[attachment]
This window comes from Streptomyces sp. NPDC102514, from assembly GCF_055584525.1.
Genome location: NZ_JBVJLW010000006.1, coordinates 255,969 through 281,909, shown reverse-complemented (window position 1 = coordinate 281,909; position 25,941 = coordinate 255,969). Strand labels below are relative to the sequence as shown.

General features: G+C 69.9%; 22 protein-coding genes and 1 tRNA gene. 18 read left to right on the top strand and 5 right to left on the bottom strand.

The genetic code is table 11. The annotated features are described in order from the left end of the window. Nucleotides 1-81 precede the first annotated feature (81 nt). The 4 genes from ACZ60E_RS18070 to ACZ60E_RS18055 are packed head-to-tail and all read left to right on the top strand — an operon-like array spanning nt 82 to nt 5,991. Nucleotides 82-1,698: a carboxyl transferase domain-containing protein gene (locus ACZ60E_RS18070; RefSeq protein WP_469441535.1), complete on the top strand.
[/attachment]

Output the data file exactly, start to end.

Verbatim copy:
This window comes from Streptomyces sp. NPDC102514, from assembly GCF_055584525.1.
Genome location: NZ_JBVJLW010000006.1, coordinates 255,969 through 281,909, shown reverse-complemented (window position 1 = coordinate 281,909; position 25,941 = coordinate 255,969). Strand labels below are relative to the sequence as shown.

General features: G+C 69.9%; 22 protein-coding genes and 1 tRNA gene. 18 read left to right on the top strand and 5 right to left on the bottom strand.

The genetic code is table 11. The annotated features are described in order from the left end of the window. Nucleotides 1-81 precede the first annotated feature (81 nt). The 4 genes from ACZ60E_RS18070 to ACZ60E_RS18055 are packed head-to-tail and all read left to right on the top strand — an operon-like array spanning nt 82 to nt 5,991. Nucleotides 82-1,698: a carboxyl transferase domain-containing protein gene (locus ACZ60E_RS18070; RefSeq protein WP_469441535.1), complete on the top strand.